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No Risk, No Solution

Victor Davis Hanson writes The Age of Tokenism in The National Review, 1/29/13

Excerpt:

No one knows how to break the cycle of Middle East violence, much less how to address the tribalism, statism, lack of transparency and freedom, gender apartheid, religious fundamentalism, and intolerance so ubiquitous in the Arab world and so much at the heart of its wide-scale poverty and violence. To attempt any such discussion would be caricatured as neo-colonialist, imperialist, racist, naïve, or culturally ignorant.

Iraq and Afghanistan have been too costly to serve as models; Libya is now a hushed-up embarrassment; our positions have changed so much on Syria that there now are no positions; and Mohamed Morsi’s achievement in Egypt will have been to create nostalgia for the authoritarian Hosni Mubarak. No need to touch on the events in Algeria. The French, alone, are leading from the front in trying to save Mali from Islamists. Who would wish to wade into these morasses, or even talk about them with any degree of honesty?

It is far easier to focus on the Israelis: They are few. They have not until recently had oil or gas; the world hates them; and their government is lawful and Western. The result is that demonizing Mr. Netanyahu as the nexus of Middle East violence carries no risks, and offers no solutions, and therefore is preferable to the dangers of candidly crafting a policy to attempt to deal with the pathologies of the modern Arab world. If it is a question of attempting to deal fairly with Netanyahu or declaring jihad a personal spiritual journey, the latter wins every time.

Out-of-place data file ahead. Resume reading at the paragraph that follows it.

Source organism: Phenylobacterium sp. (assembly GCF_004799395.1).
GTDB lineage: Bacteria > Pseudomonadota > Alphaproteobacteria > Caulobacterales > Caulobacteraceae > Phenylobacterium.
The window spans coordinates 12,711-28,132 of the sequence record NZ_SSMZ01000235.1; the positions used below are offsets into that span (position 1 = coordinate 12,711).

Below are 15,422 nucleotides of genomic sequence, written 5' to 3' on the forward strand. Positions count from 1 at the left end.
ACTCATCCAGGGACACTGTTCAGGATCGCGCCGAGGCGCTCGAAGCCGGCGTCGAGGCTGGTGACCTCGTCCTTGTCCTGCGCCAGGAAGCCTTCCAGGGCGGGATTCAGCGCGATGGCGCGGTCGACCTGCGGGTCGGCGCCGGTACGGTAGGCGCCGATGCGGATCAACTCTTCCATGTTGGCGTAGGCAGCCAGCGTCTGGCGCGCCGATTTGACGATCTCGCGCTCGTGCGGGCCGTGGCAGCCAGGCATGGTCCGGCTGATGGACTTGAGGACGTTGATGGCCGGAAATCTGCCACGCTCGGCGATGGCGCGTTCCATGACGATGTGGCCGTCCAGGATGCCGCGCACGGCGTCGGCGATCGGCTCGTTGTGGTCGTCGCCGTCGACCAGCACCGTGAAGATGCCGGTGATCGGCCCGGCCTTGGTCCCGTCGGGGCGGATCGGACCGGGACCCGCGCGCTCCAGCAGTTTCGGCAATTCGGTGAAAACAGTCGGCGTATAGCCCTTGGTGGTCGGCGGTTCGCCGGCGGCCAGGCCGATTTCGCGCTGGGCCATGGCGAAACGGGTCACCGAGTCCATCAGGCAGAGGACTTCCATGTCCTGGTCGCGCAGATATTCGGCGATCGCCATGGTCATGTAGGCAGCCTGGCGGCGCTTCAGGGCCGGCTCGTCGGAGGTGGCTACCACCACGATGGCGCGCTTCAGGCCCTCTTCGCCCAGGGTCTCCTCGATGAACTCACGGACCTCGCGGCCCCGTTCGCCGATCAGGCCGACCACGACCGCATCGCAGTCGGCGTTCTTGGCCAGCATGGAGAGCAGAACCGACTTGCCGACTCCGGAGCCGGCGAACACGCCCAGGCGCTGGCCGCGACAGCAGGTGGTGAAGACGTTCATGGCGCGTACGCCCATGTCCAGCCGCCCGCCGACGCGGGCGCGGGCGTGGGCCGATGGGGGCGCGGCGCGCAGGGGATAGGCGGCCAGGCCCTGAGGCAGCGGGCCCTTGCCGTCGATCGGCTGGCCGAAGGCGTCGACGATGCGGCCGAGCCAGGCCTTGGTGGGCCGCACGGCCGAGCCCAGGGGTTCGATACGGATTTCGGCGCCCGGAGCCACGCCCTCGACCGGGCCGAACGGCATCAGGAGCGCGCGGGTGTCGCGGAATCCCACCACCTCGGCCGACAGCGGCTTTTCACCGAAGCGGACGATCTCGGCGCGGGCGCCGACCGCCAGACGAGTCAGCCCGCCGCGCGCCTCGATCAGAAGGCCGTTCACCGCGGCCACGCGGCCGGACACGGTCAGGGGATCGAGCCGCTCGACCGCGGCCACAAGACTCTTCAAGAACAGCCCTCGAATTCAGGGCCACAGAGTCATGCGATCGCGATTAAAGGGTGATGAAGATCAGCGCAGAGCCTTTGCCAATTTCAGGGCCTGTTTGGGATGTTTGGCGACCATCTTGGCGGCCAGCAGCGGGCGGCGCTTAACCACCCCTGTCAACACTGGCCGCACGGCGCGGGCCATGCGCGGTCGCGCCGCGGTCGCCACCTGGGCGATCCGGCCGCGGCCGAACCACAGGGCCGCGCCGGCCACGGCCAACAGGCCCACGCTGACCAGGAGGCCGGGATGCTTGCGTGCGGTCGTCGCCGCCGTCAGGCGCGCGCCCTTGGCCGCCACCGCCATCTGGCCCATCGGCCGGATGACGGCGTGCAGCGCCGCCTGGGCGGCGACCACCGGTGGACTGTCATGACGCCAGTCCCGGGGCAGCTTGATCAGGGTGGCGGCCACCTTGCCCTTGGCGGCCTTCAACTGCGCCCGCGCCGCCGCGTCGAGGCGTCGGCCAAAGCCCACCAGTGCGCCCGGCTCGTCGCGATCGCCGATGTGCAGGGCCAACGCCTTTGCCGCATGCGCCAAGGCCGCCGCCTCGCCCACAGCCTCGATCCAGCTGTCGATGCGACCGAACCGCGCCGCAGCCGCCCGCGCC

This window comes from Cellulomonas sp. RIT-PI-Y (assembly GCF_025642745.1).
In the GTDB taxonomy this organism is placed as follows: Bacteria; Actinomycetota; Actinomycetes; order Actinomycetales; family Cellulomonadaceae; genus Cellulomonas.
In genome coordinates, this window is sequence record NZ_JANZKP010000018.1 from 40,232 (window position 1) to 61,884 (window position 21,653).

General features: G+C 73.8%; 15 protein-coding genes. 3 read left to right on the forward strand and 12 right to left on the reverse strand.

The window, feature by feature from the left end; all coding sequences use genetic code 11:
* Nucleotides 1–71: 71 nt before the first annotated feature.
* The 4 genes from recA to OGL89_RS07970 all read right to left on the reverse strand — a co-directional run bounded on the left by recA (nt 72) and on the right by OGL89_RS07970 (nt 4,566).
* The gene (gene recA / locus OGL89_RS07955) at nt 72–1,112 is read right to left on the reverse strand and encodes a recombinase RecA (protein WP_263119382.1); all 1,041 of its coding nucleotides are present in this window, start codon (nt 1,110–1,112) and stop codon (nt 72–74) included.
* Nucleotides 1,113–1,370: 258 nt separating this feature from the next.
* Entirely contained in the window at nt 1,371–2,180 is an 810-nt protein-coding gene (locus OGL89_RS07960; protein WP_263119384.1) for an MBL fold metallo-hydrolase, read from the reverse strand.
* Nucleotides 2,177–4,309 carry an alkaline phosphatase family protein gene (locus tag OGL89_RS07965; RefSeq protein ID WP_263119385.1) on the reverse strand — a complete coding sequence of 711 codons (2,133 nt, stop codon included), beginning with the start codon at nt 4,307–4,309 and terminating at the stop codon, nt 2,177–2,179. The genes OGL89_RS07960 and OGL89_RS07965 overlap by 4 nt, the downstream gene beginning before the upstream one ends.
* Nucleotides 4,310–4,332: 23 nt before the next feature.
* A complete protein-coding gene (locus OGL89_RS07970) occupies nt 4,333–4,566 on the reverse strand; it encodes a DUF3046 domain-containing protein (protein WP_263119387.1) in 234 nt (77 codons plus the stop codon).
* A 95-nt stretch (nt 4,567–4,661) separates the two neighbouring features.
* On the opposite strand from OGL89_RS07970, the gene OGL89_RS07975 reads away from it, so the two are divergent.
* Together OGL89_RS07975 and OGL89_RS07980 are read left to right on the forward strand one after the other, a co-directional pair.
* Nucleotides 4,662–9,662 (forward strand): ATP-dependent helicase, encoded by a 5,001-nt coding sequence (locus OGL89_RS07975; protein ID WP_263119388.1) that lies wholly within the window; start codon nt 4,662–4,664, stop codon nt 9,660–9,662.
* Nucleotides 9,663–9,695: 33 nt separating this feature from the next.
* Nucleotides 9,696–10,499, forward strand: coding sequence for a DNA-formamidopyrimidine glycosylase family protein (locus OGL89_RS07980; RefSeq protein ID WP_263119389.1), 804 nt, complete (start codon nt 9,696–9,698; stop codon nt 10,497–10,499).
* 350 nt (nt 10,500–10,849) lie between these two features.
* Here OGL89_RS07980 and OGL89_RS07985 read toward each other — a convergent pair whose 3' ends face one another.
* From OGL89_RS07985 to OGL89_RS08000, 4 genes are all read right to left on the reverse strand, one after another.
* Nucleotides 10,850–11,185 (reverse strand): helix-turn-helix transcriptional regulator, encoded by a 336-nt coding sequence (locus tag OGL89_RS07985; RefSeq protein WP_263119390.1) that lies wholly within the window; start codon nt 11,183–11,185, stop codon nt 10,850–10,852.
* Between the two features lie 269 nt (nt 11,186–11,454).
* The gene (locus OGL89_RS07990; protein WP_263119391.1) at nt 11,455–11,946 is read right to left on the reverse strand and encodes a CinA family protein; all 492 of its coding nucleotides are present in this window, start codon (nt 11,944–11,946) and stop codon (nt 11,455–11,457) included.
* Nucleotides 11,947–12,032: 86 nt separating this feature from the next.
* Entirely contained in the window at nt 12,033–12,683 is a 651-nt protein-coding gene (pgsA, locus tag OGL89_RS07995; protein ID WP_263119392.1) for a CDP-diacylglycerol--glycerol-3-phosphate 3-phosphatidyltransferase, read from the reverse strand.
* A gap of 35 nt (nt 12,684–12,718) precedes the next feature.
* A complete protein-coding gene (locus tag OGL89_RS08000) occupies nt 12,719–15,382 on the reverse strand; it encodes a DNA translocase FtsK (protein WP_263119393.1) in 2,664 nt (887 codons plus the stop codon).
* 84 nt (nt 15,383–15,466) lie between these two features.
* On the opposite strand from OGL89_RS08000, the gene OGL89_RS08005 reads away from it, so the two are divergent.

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An Israeli Perspective of the Ground Zero Mosque

Dan Gordis writes in The Jerusalem Post a different insight into the ground zero mosque. In The Ground Zero mosque – what US could learn from Israel Gordis writes that the issue of religious tolerance must not blind us to acknowledging that we clearly have an enemy and that reluctance to addressing that threat is self destructive and deadly.

Excerpts:

One need not be racist or Islamophobic to be concerned about the mosque. For life in our region has taught us that the first necessary step to defending yourself is acknowledging that someone else is out to destroy you.